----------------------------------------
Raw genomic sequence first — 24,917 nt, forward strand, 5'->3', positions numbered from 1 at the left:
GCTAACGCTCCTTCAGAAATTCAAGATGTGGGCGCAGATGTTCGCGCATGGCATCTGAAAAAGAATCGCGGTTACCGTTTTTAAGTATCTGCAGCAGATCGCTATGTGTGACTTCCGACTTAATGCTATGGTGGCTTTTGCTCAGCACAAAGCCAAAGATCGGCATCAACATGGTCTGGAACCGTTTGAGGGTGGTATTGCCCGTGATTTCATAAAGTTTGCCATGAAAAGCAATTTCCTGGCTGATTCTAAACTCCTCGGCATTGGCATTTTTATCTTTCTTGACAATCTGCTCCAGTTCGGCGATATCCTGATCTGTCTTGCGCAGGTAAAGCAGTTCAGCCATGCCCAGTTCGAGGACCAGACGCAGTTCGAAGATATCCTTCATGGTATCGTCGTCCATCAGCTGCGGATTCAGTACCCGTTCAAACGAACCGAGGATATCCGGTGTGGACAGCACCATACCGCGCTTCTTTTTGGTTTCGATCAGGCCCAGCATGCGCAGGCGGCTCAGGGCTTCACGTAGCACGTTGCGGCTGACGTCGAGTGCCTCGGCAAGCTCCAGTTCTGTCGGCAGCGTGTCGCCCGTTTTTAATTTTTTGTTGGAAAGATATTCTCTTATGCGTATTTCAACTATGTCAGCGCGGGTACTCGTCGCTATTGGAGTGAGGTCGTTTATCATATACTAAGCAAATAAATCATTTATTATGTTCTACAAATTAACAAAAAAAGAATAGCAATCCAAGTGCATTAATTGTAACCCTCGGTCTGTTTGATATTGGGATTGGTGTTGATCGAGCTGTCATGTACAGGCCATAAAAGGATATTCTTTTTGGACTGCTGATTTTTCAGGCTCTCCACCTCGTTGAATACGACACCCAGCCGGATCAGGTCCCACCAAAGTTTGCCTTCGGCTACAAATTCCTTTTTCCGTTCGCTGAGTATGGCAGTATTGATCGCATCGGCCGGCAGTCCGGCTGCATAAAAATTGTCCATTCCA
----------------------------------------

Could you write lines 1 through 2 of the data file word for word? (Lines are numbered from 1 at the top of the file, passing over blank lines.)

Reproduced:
Raw genomic sequence first — 24,917 nt, forward strand, 5'->3', positions numbered from 1 at the left:
GCTAACGCTCCTTCAGAAATTCAAGATGTGGGCGCAGATGTTCGCGCATGGCATCTGAAAAAGAATCGCGGTTACCGTTTTTAAGTATCTGCAGCAGATCGCTATGTGTGACTTCCGACTTAATGCTATGGTGGCTTTTGCTCAGCACAAAGCCAAAGATCGGCATCAACATGGTCTGGAACCGTTTGAGGGTGGTATTGCCCGTGATTTCATAAAGTTTGCCATGAAAAGCAATTTCCTGGCTGATTCTAAACTCCTCGGCATTGGCATTTTTATCTTTCTTGACAATCTGCTCCAGTTCGGCGATATCCTGATCTGTCTTGCGCAGGTAAAGCAGTTCAGCCATGCCCAGTTCGAGGACCAGACGCAGTTCGAAGATATCCTTCATGGTATCGTCGTCCATCAGCTGCGGATTCAGTACCCGTTCAAACGAACCGAGGATATCCGGTGTGGACAGCACCATACCGCGCTTCTTTTTGGTTTCGATCAGGCCCAGCATGCGCAGGCGGCTCAGGGCTTCACGTAGCACGTTGCGGCTGACGTCGAGTGCCTCGGCAAGCTCCAGTTCTGTCGGCAGCGTGTCGCCCGTTTTTAATTTTTTGTTGGAAAGATATTCTCTTATGCGTATTTCAACTATGTCAGCGCGGGTACTCGTCGCTATTGGAGTGAGGTCGTTTATCATATACTAAGCAAATAAATCATTTATTATGTTCTACAAATTAACAAAAAAAGAATAGCAATCCAAGTGCATTAATTGTAACCCTCGGTCTGTTTGATATTGGGATTGGTGTTGATCGAGCTGTCATGTACAGGCCATAAAAGGATATTCTTTTTGGACTGCTGATTTTTCAGGCTCTCCACCTCGTTGAATACGACACCCAGCCGGATCAGGTCCCACCAAAGTTTGCCTTCGGCTACAAATTCCTTTTTCCGTTCGCTGAGTATGGCAGTATTGATCGCATCGGCCGGCAGTCCGGCTGCATAAAAATTGTCCATTCCA